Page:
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“Food is the ultimate connector. We all know what it’s like to celebrate and connect over a meal and we’re all missing that.”
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Photo by BRANDON HARDER /Regina Leader-Post
The pandemic has made the past year a tough one for the Regina Food Bank and local restaurants alike, but a new cookbook initiative is hoping to help support both at once.
Creators of a new cookbook, titled Heart and Soul: Recipes and Reflections from Staff Supper, are hoping the cookbook will garner donations for the food bank while reminding people to get takeout or delivery from their favourite local restaurants.
This March, the Regina Food Bank had more people in need of food hampers than at any other time during the pandemic, said vice-president David Froh. Around 11,000 people received help and more than 250,000 pounds of food were given out.
Restaurants continue to struggle as their dining rooms remain closed for the second time during the pandemic.
“The cookbook is a rallying cry to our city to celebrate and support our restaurants. Food is the ultimate connector. We all know what it’s like to celebrate and connect over a meal and we’re all missing that,” said Froh.
“Our hope is (the) Heart and Soul cookbook allows people to support local restaurants, but also support the food bank.”
The idea for the cookbook was sparked by the success of an initiative called Staff Supper the Regina Downtown and Regina Warehouse Business Improvement Districts ran earlier in the pandemic in support of restaurant employees. Staff Supper offered employees a special delivery or pick-up meal from a selected restaurant for just five dollars. Participants then gathered virtually to share experiences and connect with one another.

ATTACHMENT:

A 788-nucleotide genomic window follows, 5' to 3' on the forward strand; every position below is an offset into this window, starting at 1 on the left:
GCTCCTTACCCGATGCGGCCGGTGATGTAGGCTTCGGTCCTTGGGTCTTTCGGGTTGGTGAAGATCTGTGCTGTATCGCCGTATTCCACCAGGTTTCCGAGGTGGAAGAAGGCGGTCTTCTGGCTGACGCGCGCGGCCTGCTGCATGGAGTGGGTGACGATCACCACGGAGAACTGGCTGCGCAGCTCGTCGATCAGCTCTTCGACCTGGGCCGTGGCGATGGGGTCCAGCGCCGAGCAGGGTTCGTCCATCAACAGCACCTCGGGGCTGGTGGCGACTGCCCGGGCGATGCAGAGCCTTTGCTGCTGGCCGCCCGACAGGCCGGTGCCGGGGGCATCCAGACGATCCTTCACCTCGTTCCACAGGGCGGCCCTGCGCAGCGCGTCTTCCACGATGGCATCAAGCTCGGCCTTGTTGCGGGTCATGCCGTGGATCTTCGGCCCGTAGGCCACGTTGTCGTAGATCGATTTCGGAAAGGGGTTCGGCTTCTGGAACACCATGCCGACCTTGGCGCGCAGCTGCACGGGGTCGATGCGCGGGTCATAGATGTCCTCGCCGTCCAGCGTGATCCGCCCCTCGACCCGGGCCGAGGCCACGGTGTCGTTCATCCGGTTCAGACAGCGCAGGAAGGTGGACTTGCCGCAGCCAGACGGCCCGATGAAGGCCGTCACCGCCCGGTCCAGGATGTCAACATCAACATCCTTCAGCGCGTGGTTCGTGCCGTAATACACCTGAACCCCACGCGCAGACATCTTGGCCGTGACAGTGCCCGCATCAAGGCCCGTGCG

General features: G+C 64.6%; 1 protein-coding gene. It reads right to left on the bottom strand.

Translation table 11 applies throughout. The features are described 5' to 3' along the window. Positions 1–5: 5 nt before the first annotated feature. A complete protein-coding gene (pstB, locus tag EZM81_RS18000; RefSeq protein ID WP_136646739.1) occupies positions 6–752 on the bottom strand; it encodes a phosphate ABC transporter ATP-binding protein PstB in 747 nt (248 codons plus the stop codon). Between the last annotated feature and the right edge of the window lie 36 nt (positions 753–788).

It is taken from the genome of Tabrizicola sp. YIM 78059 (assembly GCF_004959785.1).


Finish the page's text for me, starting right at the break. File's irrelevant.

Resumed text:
Now people can try making many of those same dishes at home through the recipes provided by a number of local restaurants, including Crave Kitchen + Win Bar, Avenue Restaurant, The Copper Kettle, Malinche, Prairie Smoke & Spice BBQ and Rebellion Brewing.
The cookbook is free to download on the Regina Food Bank’s website, but people are encouraged to donate to the food bank when they download it. Every dollar donated provides three meals to people in need, said Froh.
“We feed 11,000 people a month, probably only matched by the restaurant industry and we in this city need to support the food bank and our restaurants because both make Regina a more dynamic and caring place to live,” he said.
Even during the pandemic, Froh said restaurants have continued to donate food and money to the food bank. He hopes as Regina residents try their hand at cooking their own restaurant-worthy meals at home, they will be reminded to get takeout from their favourite local restaurant the following night.
The cookbook can be downloaded and donations made at reginafoodbank.ca.
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